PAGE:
RAND Europe analyst Linda Slapakova talks with RAND senior behavioral scientist William Marcellino about their study on human-machine detection of online-based malign information.
Using machine learning to detect malign information efforts online
Andrey Yalanskiy (Андрей Яланский)/Adobe Stock
Researchers successfully developed and applied a machine learning model to a known Russian troll database to identify differences between authentic political supporters and Russian ‘trolls’ involved in online debates relating to the 2016 US presidential election.
What is the issue?
As social media is increasingly being used as people’s primary source for news online, there is a rising threat from the spread of malign and false information. With an absence of human editors in news feeds and a growth of artificial online activity, it has become easier for different actors to manipulate these social networks and the news that people consume. Finding an effective way to detect malign information online is an important part of addressing this issue.
How did we help?
RAND Europe was commissioned by the UK Ministry of Defence’s (MOD) Defence Science and Technology Laboratory, via its Defence and Security Accelerator (DASA), to develop a method for detecting the malign use of information online, and to identify approaches for building resilience to disinformation efforts.
The study was contracted as part of DASA’s efforts to help the UK MOD develop its behavioural analytics capability.
What did we find?
Social media is increasingly being used by human and automated users to distort information, erode trust in democracy and incite extremist views
Today, online communities are increasingly exposed to junk news, cyber bullying activity, terrorist propaganda, and political ‘crowd-turfing’ in the form of reputation boosting or smearing campaigns. These activities are undertaken by synthetic accounts and human users, including online trolls, political leaders, far-left or far–right individuals, national adversaries and extremist groups. Malign online activity may be aimed at:
Large groups of individuals, such as voters, political audiences or young social media users
Specific groups targeted by adversaries through social media, such as military personnel
Markets targeted to steal financial data or manipulate stock markets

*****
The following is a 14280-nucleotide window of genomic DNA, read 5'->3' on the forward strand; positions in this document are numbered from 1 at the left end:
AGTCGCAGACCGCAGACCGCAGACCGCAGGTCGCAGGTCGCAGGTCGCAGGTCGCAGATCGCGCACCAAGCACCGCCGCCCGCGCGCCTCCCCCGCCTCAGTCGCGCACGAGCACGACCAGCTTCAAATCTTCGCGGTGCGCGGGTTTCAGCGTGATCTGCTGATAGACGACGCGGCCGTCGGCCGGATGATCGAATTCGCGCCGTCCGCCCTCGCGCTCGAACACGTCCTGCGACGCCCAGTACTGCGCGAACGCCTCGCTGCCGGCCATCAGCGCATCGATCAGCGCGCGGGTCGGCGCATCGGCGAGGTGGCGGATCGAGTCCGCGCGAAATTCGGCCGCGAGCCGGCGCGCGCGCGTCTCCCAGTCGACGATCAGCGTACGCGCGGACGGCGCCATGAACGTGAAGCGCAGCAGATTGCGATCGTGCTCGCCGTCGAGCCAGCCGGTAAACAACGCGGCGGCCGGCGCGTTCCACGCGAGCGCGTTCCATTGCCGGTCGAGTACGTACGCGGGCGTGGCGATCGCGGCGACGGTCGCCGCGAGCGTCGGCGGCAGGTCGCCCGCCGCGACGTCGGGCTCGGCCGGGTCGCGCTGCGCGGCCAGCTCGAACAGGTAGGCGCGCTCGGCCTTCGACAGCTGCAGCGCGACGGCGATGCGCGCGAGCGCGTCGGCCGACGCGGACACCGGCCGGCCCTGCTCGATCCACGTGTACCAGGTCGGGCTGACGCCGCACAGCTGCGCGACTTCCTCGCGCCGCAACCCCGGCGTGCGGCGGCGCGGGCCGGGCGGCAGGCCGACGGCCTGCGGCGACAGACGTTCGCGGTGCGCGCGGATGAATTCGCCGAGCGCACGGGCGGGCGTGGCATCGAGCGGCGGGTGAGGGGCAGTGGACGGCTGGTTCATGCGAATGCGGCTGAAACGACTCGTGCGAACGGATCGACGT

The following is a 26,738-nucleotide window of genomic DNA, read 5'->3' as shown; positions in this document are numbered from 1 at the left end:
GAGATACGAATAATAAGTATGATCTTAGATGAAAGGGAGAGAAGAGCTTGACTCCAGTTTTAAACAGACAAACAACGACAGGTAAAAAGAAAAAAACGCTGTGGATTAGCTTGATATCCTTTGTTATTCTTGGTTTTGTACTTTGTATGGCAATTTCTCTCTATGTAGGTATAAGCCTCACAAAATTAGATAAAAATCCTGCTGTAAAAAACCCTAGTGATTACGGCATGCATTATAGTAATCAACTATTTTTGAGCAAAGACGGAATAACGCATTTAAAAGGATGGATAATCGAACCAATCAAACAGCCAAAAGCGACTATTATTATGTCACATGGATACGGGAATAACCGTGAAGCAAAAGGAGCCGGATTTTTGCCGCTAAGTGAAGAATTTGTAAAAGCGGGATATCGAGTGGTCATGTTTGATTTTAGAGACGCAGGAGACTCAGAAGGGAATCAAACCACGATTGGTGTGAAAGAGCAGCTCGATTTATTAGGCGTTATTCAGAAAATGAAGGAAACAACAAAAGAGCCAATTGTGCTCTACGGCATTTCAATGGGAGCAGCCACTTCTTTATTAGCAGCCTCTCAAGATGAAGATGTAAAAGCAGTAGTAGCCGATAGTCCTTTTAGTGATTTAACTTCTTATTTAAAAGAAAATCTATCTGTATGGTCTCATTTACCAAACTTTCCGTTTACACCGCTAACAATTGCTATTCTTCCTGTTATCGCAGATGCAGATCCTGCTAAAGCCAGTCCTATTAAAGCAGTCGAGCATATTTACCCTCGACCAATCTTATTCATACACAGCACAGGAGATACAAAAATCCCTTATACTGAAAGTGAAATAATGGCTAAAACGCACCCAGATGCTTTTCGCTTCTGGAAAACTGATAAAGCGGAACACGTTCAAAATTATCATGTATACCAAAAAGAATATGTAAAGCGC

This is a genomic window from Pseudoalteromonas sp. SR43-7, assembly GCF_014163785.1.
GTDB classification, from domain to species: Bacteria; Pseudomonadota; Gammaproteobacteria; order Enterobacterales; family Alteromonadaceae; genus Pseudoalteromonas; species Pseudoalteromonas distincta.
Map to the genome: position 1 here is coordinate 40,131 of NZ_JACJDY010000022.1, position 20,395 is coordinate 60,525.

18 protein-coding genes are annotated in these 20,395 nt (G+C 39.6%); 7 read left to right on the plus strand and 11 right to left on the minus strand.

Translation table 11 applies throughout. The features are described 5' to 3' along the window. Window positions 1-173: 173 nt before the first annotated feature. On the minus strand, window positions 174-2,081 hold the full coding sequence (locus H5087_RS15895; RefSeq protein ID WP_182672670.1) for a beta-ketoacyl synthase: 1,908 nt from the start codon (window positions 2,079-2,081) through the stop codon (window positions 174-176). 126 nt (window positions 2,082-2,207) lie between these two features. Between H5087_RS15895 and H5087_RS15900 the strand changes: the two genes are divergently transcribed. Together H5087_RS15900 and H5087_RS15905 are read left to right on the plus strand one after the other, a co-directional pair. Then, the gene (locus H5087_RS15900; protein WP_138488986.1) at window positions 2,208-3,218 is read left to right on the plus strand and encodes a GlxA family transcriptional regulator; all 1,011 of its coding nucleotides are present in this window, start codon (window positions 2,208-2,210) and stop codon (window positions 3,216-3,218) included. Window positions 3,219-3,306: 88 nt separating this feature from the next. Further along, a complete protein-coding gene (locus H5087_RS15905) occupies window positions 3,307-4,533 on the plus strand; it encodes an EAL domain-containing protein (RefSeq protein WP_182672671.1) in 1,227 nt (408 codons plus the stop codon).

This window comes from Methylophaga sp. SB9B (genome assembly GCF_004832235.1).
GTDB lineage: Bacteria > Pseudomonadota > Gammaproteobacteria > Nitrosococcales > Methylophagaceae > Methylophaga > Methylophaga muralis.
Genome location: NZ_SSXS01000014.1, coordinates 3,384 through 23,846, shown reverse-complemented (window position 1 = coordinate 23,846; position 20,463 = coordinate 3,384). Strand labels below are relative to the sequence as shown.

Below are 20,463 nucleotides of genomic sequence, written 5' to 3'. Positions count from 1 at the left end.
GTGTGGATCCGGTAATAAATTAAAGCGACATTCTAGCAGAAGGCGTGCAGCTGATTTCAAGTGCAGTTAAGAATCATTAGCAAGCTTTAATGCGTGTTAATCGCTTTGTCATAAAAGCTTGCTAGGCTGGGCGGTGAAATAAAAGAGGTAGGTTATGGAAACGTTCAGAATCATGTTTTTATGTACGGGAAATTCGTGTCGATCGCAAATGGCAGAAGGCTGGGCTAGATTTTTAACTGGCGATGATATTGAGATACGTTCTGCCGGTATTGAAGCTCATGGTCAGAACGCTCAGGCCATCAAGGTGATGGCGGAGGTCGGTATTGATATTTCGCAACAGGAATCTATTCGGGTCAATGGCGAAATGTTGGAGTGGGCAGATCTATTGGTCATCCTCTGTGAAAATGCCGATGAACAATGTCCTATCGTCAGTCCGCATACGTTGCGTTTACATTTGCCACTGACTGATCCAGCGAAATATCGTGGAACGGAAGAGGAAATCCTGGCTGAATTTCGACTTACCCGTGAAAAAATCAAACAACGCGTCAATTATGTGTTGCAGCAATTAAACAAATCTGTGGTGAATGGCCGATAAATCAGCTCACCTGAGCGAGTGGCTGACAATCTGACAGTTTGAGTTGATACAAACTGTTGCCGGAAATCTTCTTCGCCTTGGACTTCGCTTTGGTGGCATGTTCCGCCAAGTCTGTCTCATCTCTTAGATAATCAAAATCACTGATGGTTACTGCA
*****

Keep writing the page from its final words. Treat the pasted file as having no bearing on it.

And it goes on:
Our research produced a machine learning model that can successfully detect Russian trolls
The research team successfully developed and applied a machine learning model in a known Russian troll database to identify differences between authentic political supporters and Russian ‘trolls’ involved in online debates relating to the 2016 US presidential election.
Using text mining to extract specific search terms, the study team harvested tweets from 1.9 million user accounts, before using an algorithm to identify different online communities. The analysis identified 775 inauthentic Russian troll accounts masquerading as liberal and conservative supporters of Clinton and Trump, as well as 1.9 million authentic liberal and conservative supporters. The model was 87 per cent effective at discerning trolls from authentic supporters.
Expert insights from the authors
What do we recommend?
Our analysis offers four key takeaways for UK government actors to consider:
To support counter-efforts, government entities should consider adopting publics-based analytics to help identify meta-communities and map out the rhetorical battlefields that malicious actors attempt to influence.
Using less powerful but interpretable shallow models would be an important first step in developing detection capacity and informing subsequent more powerful algorithms.
Linguistic stance technologies can detect rhetorical patterns across various topics and can powerfully enhance machine learning classification. This could be a useful tool for the UK government in countering foreign malign information campaigns.
The public should be made aware of how trolls stoke discord on both sides of a controversy by focusing on emotive issues and using repeated rhetorical patterns.
To trial the model’s portability, a promising next step could be to test our model in a new context such as the online Brexit debate or malign information efforts relating to COVID-19.